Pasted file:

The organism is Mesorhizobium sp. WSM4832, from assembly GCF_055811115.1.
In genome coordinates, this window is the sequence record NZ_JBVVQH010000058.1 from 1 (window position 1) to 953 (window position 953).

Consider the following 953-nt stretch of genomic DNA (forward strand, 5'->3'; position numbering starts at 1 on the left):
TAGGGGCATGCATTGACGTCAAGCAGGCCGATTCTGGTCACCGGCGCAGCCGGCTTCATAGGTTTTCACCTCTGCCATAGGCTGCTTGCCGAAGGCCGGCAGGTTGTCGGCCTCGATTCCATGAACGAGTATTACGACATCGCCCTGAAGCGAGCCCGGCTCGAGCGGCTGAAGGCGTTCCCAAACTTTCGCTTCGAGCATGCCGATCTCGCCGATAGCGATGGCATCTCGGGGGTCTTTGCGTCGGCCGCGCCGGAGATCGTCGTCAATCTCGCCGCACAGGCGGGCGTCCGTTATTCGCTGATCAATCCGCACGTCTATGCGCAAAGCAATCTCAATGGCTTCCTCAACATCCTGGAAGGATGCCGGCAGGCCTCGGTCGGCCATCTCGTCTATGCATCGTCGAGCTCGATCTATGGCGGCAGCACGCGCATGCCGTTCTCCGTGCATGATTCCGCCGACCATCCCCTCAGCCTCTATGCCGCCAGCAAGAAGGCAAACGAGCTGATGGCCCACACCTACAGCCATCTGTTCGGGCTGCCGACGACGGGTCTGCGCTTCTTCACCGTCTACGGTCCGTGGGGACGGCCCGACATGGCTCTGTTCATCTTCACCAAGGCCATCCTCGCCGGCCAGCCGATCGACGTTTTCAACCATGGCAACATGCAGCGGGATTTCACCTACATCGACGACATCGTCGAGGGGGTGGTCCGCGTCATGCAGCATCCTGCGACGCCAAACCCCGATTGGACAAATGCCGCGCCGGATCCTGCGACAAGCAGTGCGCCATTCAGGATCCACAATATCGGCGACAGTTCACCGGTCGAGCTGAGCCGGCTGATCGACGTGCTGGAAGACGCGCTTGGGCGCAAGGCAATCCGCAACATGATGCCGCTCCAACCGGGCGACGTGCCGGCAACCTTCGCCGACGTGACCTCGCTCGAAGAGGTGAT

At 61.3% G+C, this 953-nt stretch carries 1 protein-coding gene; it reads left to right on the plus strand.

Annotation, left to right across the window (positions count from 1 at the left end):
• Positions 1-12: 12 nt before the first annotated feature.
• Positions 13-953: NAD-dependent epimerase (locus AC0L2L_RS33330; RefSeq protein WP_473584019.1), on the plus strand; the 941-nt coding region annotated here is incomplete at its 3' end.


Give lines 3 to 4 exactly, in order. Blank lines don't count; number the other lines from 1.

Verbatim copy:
Consider the following 953-nt stretch of genomic DNA (forward strand, 5'->3'; position numbering starts at 1 on the left):
TAGGGGCATGCATTGACGTCAAGCAGGCCGATTCTGGTCACCGGCGCAGCCGGCTTCATAGGTTTTCACCTCTGCCATAGGCTGCTTGCCGAAGGCCGGCAGGTTGTCGGCCTCGATTCCATGAACGAGTATTACGACATCGCCCTGAAGCGAGCCCGGCTCGAGCGGCTGAAGGCGTTCCCAAACTTTCGCTTCGAGCATGCCGATCTCGCCGATAGCGATGGCATCTCGGGGGTCTTTGCGTCGGCCGCGCCGGAGATCGTCGTCAATCTCGCCGCACAGGCGGGCGTCCGTTATTCGCTGATCAATCCGCACGTCTATGCGCAAAGCAATCTCAATGGCTTCCTCAACATCCTGGAAGGATGCCGGCAGGCCTCGGTCGGCCATCTCGTCTATGCATCGTCGAGCTCGATCTATGGCGGCAGCACGCGCATGCCGTTCTCCGTGCATGATTCCGCCGACCATCCCCTCAGCCTCTATGCCGCCAGCAAGAAGGCAAACGAGCTGATGGCCCACACCTACAGCCATCTGTTCGGGCTGCCGACGACGGGTCTGCGCTTCTTCACCGTCTACGGTCCGTGGGGACGGCCCGACATGGCTCTGTTCATCTTCACCAAGGCCATCCTCGCCGGCCAGCCGATCGACGTTTTCAACCATGGCAACATGCAGCGGGATTTCACCTACATCGACGACATCGTCGAGGGGGTGGTCCGCGTCATGCAGCATCCTGCGACGCCAAACCCCGATTGGACAAATGCCGCGCCGGATCCTGCGACAAGCAGTGCGCCATTCAGGATCCACAATATCGGCGACAGTTCACCGGTCGAGCTGAGCCGGCTGATCGACGTGCTGGAAGACGCGCTTGGGCGCAAGGCAATCCGCAACATGATGCCGCTCCAACCGGGCGACGTGCCGGCAACCTTCGCCGACGTGACCTCGCTCGAAGAGGTGAT